It was one of my favourite things about Porto - the architecture of this place is fantastic!
It's one of the most lively spots of the city, both during the day and night. There are a lot of bars and restaurants - we ate a very nice "francesinha" in one of the bars (the one closer to the bridge). There are also a lot of souvenir shops - and a lot of pigeons, so be careful! Either if you want to sit and relax with a beer, or just sit in one of the benches, it's very relaxing to watch the river, with boats passing every minute.
Originally the site of a medieval market, then modified in the 18th Century, when part of the old city wall was demolished to make a clear opening to the river, this plaza is now a lively place to meet for drinks and eating.
The small cafes encircle the square, with tables and chairs crammed into the cave like premises. Tables and chairs spill over into the square, with the chance to enjoy a drink or meal, overlooking the river.
A couple of fountains add to the atmosphere.
On the edge of the quay side there was a tray of what looked like biscuit crumbs. Looking over the edge we could see dozens of large fish swimming beneath us. We guessed that the biscuits are put there deliberately!
They are really large fish probably around 2 foot long but no idea what sort.
Ribeira, meaning a river bank, is a part of the city close to the river. It was classified as a UNESCO World Heritage site in 1996. It consists of a maze of narrow steep cobbled-stoned streets and houses with colourful facades, many decorated with azulejos.
I think Ribeira is a good place to start a sightseeing tour of Porto. While walking along the embankment you can best feel the character of the city.
The wide river Douro divides it into two parts. In the Roman times there were two settlements on the opposite banks: Portus and Cale. They gave rise to the duchy of Portucale, which was a part of dowry brought to Henry of Burgundy by Teresa of Castilia. Their son Alphonso, having reconquered most of the country from the Moors, became the first ruler of a new kingdom, which he named Portugal after the land of his parents.
When you are tired of walking you can sit in one of numerous cafes or restaurants in Cais de Ribeira. From here you can clearly see Villa Nova de Gaia on the other side of the river. This is where port wine is made - hence many signs of its producers: Sandeman, Ferreira, Taylor or Graham.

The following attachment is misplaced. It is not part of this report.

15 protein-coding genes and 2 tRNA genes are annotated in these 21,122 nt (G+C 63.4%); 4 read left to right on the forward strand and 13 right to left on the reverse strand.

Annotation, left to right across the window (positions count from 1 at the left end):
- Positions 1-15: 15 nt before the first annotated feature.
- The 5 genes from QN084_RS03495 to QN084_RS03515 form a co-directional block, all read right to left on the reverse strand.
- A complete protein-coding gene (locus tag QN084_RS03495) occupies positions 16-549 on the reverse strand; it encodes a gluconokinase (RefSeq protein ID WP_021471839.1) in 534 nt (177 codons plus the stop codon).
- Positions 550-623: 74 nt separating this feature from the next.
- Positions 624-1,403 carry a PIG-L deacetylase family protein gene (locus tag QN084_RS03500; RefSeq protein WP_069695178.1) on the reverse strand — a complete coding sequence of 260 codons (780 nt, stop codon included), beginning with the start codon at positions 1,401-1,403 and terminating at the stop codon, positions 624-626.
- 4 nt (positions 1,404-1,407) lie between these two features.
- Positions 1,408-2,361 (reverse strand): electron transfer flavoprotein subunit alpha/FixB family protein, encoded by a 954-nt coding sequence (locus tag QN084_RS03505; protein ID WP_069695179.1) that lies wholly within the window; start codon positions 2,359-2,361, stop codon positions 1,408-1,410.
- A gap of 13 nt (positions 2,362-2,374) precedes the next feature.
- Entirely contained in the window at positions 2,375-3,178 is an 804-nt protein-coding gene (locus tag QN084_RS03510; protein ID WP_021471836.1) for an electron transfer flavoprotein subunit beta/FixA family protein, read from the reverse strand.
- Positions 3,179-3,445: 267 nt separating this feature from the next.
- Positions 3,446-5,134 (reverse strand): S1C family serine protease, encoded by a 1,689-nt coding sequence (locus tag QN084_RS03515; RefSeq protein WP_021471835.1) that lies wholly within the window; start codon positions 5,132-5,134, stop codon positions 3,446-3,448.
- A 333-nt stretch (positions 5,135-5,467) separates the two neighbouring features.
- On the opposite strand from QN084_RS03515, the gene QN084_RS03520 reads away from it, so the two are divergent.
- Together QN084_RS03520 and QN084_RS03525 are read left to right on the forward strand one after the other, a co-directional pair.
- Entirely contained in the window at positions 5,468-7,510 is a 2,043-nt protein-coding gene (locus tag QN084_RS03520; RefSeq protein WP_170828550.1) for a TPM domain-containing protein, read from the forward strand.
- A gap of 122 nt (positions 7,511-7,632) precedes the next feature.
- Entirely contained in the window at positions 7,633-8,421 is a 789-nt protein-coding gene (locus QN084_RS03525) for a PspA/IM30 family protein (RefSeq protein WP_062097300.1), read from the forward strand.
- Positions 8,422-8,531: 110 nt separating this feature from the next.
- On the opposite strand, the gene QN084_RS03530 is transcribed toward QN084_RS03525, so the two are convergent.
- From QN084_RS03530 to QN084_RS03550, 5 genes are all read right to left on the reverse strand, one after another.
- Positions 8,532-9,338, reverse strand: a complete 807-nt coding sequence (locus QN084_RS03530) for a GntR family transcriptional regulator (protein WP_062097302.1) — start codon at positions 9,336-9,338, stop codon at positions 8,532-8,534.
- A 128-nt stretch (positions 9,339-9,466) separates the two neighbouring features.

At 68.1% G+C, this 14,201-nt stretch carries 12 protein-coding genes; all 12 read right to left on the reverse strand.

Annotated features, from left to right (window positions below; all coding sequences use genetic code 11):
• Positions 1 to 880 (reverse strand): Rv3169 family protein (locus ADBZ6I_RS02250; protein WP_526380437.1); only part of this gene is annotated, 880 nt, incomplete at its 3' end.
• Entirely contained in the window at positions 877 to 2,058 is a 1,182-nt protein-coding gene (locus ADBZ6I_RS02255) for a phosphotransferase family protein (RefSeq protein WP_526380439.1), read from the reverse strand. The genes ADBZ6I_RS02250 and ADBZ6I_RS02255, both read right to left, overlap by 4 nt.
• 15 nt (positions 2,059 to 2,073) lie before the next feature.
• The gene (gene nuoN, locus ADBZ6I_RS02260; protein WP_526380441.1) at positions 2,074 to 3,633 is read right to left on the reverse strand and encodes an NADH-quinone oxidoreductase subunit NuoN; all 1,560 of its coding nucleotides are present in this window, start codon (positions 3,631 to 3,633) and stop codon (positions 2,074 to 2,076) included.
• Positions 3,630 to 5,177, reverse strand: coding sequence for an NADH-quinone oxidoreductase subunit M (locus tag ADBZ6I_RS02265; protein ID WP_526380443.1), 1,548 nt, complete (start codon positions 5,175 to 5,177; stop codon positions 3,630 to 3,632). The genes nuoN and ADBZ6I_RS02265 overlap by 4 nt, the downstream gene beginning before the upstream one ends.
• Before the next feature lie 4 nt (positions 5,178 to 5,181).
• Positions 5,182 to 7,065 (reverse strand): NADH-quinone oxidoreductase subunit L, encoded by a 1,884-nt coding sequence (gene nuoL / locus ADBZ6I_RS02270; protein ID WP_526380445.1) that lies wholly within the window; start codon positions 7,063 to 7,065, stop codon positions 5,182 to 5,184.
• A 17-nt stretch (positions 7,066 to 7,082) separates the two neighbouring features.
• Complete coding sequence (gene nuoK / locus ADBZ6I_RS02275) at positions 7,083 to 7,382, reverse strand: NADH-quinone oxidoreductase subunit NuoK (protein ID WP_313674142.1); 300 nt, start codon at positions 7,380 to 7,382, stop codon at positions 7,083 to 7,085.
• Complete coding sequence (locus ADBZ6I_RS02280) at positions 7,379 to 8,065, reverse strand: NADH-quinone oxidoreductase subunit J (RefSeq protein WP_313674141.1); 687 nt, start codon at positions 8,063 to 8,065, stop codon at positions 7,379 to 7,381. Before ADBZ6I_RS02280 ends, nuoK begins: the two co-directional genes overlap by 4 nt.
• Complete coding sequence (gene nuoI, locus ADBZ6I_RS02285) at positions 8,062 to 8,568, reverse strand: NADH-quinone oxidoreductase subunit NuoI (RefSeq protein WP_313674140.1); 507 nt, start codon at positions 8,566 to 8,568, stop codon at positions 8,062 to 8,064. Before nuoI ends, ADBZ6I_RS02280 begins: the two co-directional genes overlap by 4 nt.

Then you can walk over Ponte Dom Luis I to the othe bank or just stand on the bridge to have a wonderful view of the city.
Just about my favorite thing to do in Porto is walk around. Start at the Se and walk down towards the Ribeira and the Douro River. Take small alleys and escadas (stairs), through tiny largos (squares), with multi-colored or tile-faced houses. Admire the ornate iron balconies. Inhale the wonderful aromas of restaurants tucked away amongst the houses. Come upon small shrines and churches. Marvel at how people live on tiny streets where no car can go. Greet locals as they toss out their washing floor water! Greet the many dogs and cats that roam the streets (but mind their droppings!). Absorb the wonder of this unique place. You will likely get lost- but no big deal, you'll make your way down to the quay as long as you head down! And getting a little lost is part of the charm. This kind of wandering is good for the soul of anyone who loves historic places. You can also walk up, but it's a good deal more strenuous! A fun alternative is to take the Elevador up and then walk back down.
The Ribeira district is the historic centre of Porto and a UNESCO World Heritage site. It's possible to spend a whole day in this fascinating area, soaking up the atmosphere, enjoying a drink and a meal at one of the riverside cafes, and climbing the tiny streets that lead up to the Cathedral.
What struck me most is how colourful it is... the deep green of the river, the many shades of houses and the terracotta roofs. It's a photographer's dream.
This used to be the hub of commerce for the city (as it is right along the river) and is still a pleasant place to wander through. You can simply sit and watch the river, shop or stop in a cafe. There is also the Casa do Infante, where Henry the Navigator was reportedly born. The building are old, but many are being refurbished.
Noted as a UNESCO World Heritage Site as of 1996, Ribeira , or the historic center of Porto is eye candy. The neighborhood is situated on the banks of the Douro River. The old buildings here are vividly painted and beautifully decorated. Often times you'll view old ladies people watching off of their balconies or hanging wet clothes on the line to dry. There are numerous cafes and outdoor eating venues in which you can relax alongside of the river. Although this old neighborhood has authenticity in style and architecture, unfortunately most of the restaurants cater to tourists and are overpriced. It is great, though, to sit in the praça and enjoy a cafe.
When wandering along the streets of Ribeira, make sure and look UP. The colorful houses are styled in the sense that each flat has a mini balcony (veranda) that is pretty useless. The verandas are merely big enough to fit 2 or 3 people standing, so they are often just used to line-dry clothes, hang plants, display the Portuguese flag, or store miscellaneous objects. In this case, many have bright umbrellas to shade from the sun. Locals (especially the elders) like to mingle on the verandas and yell across to others on the streets or next door. It's rather entertaining to watch.